Conservatives begin their analysis of “the facts” from the viewpoint of the individual. Freedom and liberty are paramount. The state is merely an instrument to ensure justice and a level economic playing field. So-called liberals (an Orwellian use of the word) believe the state comes first, to which the individual must conform. The facts in the case of Justin Trudeau and company bear this out. There is a pandemic. There are vaccines. The Trudeauglodites believe they have the state authority to make everyone in Canada get the jab. The truckers, on the other hand, believe they have the right to choose one way or the other.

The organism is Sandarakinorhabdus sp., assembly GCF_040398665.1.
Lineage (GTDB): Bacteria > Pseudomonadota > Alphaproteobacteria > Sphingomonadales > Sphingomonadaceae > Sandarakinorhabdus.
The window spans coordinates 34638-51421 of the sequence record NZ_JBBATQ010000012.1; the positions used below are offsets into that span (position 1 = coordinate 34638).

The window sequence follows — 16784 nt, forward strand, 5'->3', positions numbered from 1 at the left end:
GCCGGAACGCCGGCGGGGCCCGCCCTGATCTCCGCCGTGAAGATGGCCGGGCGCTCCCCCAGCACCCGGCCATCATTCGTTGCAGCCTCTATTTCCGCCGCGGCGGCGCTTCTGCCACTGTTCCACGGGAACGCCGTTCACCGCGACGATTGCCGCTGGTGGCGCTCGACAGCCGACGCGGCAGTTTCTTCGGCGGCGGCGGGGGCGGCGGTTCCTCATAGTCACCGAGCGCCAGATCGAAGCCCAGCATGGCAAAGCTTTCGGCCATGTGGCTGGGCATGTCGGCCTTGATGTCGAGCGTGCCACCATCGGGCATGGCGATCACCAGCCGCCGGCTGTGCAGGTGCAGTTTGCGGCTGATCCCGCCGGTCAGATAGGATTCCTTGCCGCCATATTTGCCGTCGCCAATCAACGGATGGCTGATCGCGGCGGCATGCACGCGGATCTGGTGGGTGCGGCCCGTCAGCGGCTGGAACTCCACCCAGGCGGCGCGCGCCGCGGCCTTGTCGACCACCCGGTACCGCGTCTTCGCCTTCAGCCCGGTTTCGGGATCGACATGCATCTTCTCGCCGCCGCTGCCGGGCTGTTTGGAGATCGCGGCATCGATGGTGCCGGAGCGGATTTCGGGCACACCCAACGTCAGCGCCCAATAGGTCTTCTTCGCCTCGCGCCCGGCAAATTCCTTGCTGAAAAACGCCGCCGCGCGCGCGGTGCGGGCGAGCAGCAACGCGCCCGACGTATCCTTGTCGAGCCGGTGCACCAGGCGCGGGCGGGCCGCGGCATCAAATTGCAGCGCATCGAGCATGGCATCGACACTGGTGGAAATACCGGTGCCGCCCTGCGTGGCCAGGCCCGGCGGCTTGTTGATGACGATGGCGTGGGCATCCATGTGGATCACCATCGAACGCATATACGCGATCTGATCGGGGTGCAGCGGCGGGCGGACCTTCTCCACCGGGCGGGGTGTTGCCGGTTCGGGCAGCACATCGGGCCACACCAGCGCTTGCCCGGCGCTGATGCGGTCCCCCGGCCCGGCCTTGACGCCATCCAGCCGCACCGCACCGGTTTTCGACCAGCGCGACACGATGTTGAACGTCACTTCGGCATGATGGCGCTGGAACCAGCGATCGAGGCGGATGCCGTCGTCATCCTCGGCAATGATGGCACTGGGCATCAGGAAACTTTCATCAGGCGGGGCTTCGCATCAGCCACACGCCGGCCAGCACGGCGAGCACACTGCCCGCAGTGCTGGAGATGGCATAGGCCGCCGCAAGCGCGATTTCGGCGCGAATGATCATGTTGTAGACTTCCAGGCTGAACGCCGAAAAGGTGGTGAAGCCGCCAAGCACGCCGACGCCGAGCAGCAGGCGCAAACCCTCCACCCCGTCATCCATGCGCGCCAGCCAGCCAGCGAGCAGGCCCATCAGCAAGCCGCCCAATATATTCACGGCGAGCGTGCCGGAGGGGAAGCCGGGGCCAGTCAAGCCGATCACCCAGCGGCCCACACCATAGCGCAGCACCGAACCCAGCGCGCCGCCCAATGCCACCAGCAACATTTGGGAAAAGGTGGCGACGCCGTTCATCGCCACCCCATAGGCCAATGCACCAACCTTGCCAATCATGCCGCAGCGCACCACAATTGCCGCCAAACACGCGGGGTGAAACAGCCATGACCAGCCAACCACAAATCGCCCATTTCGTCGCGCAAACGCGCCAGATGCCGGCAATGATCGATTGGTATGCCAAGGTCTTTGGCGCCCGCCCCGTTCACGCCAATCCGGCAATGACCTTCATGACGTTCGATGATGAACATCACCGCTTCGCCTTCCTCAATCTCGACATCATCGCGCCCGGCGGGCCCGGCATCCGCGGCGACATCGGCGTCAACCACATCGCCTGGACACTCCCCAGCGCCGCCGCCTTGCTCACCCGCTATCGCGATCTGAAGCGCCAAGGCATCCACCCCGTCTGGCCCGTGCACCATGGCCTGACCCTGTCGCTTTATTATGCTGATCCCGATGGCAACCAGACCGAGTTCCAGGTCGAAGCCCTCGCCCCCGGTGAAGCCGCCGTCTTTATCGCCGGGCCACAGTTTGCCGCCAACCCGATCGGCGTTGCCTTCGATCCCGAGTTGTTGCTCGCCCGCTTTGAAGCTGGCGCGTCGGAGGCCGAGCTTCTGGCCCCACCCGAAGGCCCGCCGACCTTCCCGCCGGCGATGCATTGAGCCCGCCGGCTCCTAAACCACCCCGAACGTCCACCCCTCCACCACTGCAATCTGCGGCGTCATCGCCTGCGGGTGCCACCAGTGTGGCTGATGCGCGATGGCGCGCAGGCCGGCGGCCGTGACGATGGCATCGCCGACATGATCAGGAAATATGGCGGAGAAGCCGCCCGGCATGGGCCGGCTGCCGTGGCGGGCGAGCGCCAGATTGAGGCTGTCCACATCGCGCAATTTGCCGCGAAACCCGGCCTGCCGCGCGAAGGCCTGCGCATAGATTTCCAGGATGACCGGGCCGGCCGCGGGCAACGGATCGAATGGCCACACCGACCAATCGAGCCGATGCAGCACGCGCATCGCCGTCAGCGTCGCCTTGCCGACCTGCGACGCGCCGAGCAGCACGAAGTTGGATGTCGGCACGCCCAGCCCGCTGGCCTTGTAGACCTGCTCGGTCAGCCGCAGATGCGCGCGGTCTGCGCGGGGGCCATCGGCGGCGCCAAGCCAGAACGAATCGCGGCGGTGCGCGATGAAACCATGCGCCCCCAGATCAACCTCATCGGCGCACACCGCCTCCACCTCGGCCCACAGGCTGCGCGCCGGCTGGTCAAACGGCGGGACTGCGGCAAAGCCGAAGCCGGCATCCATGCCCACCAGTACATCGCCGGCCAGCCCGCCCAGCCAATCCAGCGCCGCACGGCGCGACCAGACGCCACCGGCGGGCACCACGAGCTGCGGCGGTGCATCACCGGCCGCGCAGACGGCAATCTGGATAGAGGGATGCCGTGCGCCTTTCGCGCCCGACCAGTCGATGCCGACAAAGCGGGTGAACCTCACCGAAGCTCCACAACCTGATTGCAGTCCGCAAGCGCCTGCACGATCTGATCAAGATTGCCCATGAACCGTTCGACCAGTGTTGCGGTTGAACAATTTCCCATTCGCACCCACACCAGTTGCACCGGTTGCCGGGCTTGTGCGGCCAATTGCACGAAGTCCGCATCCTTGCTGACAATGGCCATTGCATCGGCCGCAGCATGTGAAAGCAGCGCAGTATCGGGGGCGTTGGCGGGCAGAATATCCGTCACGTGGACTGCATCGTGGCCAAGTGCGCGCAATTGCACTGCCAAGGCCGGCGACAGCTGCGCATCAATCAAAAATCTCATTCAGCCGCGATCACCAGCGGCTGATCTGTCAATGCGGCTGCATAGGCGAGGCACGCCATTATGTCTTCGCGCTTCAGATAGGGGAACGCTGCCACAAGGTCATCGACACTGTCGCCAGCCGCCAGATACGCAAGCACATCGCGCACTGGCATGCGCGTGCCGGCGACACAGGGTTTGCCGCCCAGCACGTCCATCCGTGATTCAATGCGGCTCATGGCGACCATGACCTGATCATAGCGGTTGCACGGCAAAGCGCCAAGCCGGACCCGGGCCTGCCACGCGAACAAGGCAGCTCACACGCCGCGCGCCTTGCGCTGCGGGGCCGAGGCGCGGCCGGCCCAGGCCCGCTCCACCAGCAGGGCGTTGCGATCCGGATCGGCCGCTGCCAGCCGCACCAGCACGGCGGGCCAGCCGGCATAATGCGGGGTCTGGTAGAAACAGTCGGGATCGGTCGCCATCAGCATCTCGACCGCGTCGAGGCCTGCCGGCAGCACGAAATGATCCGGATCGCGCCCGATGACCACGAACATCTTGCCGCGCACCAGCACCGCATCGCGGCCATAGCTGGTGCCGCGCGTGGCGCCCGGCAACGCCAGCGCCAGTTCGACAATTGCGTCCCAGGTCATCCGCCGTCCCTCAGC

Three From the Floor and a Fond Farewell

We took a break from economic theory on Thursday to give all y’all the floor. “I watched my first Wiggins Session a few days ago,” writes Eric V., one of our correspondents, “where you interviewed Mark Moss.” We’ll let Mr. V. speak for himself: I am skeptical by nature, a contrarian at heart, and am rarely impressed by experts. Having spent 25 years as a trial lawyer, followed by 10 years as a small business owner of (at the time) a bleeding-edge technology, I can usually spot the BS from a distance. In this case, I was very impressed with Mark, with your interview technique…”

America Needs a New Grand Strategy